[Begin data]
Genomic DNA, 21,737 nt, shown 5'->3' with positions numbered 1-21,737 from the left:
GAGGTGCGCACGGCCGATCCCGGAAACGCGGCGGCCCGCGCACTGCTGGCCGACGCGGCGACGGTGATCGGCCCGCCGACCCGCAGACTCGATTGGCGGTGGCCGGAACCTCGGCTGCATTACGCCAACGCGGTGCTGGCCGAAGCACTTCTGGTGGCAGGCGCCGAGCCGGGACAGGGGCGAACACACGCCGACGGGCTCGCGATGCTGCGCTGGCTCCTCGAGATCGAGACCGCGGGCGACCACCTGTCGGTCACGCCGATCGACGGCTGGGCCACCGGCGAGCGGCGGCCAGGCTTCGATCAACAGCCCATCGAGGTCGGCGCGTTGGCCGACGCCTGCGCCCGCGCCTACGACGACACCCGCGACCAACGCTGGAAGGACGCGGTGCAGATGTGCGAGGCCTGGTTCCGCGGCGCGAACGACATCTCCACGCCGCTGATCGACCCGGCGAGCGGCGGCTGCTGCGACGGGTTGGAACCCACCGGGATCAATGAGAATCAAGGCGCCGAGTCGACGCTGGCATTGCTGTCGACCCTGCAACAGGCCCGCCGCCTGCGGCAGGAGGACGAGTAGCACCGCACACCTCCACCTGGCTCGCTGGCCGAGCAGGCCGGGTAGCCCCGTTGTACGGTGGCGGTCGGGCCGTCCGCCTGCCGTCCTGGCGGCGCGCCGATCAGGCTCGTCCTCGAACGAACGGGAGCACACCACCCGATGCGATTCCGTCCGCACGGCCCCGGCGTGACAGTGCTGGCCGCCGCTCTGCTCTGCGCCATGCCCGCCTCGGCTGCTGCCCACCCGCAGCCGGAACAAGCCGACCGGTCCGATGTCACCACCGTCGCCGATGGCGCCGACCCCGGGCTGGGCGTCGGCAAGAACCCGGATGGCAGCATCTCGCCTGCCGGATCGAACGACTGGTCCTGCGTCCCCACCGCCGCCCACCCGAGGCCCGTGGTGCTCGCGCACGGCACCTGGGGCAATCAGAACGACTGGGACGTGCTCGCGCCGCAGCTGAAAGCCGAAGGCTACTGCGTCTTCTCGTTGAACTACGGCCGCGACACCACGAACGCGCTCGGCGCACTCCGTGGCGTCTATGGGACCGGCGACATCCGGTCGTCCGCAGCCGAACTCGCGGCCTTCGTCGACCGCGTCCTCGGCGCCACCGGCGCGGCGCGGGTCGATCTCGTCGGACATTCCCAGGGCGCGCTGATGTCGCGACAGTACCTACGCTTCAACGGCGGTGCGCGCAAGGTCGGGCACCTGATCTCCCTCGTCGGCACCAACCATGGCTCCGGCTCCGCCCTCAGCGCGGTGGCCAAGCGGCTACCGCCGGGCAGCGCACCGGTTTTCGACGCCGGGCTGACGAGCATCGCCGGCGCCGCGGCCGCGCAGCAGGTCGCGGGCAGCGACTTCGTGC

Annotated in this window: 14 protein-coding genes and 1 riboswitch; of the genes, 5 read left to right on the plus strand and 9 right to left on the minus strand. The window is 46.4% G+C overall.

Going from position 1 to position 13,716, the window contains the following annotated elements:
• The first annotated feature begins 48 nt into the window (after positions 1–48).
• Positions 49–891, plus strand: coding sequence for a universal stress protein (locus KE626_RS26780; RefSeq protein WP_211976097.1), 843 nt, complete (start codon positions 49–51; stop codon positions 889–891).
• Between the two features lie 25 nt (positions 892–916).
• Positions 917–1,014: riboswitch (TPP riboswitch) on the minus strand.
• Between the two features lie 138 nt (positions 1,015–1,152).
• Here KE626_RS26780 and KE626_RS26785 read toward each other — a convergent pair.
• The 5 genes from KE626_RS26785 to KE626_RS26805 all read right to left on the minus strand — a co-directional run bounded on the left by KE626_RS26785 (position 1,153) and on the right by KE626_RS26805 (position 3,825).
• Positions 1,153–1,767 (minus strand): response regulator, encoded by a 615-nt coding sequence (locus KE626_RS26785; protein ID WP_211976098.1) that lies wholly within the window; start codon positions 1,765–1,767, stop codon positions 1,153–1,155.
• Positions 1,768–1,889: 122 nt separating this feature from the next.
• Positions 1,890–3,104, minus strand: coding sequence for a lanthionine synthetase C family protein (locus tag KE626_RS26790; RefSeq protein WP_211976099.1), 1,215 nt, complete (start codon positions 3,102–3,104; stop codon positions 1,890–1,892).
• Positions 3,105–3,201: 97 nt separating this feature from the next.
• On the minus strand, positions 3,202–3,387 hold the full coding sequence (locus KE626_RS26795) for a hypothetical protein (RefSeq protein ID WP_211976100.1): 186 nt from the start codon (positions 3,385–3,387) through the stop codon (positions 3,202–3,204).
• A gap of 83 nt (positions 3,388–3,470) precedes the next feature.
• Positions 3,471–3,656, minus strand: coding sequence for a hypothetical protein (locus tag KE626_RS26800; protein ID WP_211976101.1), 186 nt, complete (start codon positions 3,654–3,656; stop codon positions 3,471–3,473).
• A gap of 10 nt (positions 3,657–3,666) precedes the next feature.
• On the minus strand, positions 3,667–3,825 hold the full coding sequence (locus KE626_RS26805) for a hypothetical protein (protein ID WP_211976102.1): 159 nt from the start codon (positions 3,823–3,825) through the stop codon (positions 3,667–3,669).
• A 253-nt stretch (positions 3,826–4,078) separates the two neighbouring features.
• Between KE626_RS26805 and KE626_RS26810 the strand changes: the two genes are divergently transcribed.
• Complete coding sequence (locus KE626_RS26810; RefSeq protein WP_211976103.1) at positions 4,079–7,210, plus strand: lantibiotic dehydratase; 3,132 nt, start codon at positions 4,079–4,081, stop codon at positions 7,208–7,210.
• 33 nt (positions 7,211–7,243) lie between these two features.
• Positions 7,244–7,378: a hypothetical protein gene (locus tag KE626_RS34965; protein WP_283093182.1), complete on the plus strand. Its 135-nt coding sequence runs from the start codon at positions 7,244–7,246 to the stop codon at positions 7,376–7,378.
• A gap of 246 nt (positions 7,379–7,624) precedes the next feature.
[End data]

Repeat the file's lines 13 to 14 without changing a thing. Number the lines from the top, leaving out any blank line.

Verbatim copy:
• Positions 1,768–1,889: 122 nt separating this feature from the next.
• Positions 1,890–3,104, minus strand: coding sequence for a lanthionine synthetase C family protein (locus tag KE626_RS26790; RefSeq protein WP_211976099.1), 1,215 nt, complete (start codon positions 3,102–3,104; stop codon positions 1,890–1,892).